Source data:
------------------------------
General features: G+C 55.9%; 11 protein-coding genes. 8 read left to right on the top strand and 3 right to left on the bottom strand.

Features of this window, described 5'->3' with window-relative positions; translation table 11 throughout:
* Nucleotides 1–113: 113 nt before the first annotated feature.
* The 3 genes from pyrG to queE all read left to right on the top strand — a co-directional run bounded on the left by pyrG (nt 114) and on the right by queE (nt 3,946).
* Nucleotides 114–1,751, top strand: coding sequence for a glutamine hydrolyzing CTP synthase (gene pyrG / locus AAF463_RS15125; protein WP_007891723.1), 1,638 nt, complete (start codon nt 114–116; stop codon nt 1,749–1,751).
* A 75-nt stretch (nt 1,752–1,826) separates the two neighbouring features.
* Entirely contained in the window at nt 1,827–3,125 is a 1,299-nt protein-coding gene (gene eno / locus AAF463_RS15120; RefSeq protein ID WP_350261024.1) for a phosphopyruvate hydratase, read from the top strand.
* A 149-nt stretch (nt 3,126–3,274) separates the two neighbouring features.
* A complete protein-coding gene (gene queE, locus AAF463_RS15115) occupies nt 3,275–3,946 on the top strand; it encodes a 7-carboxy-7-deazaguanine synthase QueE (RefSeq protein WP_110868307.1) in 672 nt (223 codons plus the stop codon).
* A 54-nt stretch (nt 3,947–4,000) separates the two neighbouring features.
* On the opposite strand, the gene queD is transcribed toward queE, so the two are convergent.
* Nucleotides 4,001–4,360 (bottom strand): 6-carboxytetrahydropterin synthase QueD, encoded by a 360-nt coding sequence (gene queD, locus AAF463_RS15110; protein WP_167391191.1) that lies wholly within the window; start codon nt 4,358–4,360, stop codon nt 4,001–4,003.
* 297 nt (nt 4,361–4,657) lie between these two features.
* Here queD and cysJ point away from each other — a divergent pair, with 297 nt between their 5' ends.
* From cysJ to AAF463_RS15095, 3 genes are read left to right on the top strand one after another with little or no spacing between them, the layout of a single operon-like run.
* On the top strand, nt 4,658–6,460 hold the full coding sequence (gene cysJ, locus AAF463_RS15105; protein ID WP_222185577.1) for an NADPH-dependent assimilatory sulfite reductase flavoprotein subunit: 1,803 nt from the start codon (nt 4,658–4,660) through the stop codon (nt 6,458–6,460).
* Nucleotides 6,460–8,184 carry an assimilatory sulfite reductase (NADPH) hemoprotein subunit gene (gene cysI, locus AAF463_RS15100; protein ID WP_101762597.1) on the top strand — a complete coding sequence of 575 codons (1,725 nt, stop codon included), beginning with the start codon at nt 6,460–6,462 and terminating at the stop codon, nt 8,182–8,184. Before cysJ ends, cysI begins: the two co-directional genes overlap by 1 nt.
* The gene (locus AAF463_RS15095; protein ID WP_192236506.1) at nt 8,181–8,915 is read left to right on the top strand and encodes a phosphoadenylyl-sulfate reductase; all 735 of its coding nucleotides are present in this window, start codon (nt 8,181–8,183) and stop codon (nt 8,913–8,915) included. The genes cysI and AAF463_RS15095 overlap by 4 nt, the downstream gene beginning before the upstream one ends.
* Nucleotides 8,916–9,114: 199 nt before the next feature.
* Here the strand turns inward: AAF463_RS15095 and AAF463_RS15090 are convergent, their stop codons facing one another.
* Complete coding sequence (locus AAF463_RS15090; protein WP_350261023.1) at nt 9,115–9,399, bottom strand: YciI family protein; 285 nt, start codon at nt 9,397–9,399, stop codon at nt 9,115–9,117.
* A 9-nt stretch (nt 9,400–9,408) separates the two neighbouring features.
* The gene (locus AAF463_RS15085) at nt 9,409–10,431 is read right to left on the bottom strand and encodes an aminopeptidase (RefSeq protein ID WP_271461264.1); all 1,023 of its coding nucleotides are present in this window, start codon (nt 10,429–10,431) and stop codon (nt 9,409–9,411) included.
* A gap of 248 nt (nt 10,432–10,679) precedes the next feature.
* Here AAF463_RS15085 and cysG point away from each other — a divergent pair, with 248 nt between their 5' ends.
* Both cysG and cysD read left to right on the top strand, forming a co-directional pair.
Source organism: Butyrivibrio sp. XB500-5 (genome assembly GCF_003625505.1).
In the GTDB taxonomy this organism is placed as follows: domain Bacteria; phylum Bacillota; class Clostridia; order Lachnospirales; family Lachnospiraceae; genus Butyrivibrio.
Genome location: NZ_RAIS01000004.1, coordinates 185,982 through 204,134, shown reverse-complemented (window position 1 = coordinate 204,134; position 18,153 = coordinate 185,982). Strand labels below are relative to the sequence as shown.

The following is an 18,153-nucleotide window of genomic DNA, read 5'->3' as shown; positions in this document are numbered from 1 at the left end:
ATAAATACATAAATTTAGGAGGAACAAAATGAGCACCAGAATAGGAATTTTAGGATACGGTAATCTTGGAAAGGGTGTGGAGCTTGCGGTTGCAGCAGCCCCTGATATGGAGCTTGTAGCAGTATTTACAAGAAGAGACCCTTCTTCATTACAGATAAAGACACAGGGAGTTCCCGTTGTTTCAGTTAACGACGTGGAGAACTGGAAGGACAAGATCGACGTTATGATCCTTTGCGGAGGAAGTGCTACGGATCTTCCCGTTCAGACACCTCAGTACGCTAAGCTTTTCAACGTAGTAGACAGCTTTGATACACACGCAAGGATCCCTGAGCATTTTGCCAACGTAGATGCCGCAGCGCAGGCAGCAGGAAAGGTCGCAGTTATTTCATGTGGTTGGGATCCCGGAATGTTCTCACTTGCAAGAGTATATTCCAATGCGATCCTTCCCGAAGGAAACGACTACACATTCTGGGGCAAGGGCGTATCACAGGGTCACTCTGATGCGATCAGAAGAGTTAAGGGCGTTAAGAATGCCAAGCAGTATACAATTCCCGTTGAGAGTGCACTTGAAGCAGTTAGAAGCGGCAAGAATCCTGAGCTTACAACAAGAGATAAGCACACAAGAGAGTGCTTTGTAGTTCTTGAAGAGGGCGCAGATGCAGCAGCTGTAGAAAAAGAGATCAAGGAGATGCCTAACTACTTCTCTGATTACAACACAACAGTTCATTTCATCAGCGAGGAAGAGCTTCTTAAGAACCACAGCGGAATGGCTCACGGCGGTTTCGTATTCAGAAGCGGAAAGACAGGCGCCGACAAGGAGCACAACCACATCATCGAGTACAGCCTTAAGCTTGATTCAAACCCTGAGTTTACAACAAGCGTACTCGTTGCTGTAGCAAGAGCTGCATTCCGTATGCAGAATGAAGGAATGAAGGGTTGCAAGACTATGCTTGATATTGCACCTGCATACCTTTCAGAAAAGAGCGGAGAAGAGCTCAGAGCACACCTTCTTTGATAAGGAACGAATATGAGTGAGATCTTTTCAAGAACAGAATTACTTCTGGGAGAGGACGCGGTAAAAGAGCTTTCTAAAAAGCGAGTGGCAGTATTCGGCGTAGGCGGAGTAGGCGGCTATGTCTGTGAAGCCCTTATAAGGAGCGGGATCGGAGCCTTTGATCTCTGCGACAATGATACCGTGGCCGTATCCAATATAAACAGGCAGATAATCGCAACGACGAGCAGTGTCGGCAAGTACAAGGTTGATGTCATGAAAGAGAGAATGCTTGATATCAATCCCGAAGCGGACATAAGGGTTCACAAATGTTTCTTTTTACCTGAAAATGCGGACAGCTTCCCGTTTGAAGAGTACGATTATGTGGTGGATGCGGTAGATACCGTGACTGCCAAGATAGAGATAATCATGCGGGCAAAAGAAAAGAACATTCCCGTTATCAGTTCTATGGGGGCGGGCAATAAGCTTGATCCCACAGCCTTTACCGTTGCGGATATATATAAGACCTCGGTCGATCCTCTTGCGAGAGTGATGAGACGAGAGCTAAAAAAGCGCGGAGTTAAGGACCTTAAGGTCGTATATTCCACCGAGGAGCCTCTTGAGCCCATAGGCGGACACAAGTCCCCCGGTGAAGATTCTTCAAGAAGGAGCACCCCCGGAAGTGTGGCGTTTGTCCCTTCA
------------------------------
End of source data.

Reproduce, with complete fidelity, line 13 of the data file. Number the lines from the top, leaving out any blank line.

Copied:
* 297 nt (nt 4,361–4,657) lie between these two features.